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- Government must not “bury its head in the sand” over Universal Credit failure
Government must not “bury its head in the sand” over Universal Credit failure
- 5 Jul 2018
The Government must urgently reconsider the rollout of Universal Credit (UC) and heed the growing warnings about the damage the policy has caused, IPSE has said.
The call follows an intervention by the National Audit Office (NAO), who highlighted a series of inaccuracies made in an address by Esther McVey, Secretary of State for Work and Pensions.
Jordan Marshall, IPSE’s Policy Development Manager, commented: “It’s extremely concerning that the Government continues to assert that Universal Credit (UC) has been a success. This is despite the National Audit Office (NAO) and many other independent bodies clearly warning otherwise.
“The Government’s claim that the policy is being rolled out too slowly runs directly against the NAO’s recent calls for a ‘pause’ in the policy. The NAO report clearly highlighted the ballooning costs of the scheme, as well as the “difficulties and hardship” individuals are experiencing as UC is rolled out.
“Nowhere is its damaging impact felt more clearly than among the self-employed. The report reiterated that the self-employed ‘lose out due to monthly reporting’. This is a huge problem as it does not take into account the fact that the income of the self-employed varies hugely from month to month. This means a self-employed person can end up £3,000 worse off each year under UC compared with an employee earning the same amount.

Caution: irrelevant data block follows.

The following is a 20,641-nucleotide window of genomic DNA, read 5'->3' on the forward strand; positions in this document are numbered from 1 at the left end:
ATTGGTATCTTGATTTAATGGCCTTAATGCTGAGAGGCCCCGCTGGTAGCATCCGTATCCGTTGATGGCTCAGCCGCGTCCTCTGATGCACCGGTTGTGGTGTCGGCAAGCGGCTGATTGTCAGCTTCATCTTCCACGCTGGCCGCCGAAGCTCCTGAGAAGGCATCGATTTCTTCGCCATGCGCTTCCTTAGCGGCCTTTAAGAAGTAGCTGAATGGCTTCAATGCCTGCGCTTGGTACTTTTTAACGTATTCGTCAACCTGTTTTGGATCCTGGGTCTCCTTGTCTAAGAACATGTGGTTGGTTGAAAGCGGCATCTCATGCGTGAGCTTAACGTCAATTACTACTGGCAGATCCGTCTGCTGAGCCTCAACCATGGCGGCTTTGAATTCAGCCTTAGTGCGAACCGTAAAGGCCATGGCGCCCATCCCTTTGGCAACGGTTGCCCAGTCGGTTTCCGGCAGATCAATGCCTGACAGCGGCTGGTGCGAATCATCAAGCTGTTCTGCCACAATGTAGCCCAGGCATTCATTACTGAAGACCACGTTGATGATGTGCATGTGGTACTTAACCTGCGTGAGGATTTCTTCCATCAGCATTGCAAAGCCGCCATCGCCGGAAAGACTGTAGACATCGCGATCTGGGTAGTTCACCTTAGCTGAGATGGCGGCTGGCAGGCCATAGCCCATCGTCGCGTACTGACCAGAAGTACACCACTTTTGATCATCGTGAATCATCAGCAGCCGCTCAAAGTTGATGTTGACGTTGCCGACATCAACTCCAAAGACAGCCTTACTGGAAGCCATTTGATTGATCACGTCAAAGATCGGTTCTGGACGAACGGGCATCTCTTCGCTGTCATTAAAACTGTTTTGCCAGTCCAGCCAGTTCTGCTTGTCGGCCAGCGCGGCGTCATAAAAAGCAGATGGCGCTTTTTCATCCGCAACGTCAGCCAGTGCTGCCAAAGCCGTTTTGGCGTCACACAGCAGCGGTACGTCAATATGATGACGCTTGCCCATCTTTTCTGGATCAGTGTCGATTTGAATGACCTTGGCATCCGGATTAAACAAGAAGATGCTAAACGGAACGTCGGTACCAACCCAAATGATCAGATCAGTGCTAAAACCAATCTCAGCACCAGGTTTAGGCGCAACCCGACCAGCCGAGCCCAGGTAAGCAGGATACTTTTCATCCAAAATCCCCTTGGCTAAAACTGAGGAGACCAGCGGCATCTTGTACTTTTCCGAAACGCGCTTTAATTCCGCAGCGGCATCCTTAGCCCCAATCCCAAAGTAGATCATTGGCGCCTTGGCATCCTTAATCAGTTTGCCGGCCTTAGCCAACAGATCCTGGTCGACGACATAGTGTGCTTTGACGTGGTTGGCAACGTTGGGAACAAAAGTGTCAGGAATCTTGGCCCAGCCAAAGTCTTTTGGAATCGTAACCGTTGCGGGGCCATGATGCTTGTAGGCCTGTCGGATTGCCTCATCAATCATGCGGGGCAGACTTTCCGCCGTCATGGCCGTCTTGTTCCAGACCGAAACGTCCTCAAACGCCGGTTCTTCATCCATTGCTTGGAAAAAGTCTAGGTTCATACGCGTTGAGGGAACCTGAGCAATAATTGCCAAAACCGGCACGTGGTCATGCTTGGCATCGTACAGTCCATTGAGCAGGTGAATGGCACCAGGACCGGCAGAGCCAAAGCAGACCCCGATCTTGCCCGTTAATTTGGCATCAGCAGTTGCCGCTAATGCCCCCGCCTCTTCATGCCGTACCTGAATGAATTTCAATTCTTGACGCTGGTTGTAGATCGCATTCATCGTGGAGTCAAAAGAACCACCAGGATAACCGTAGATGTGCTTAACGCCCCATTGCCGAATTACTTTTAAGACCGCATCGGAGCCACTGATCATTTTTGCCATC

“Why, for example, should a farmer, who sells or produces crops only at a particular time of year, be penalised? The Government must address the problem of monthly reporting by considering self-employed earnings over a more reflective annual basis.
“The warnings of not just the NAO but many other independent bodies must be heeded. The Government cannot bury its head in the sand about Universal Credit’s failures any longer. It must urgently rectify the problems rather than pretending they do not exist.”
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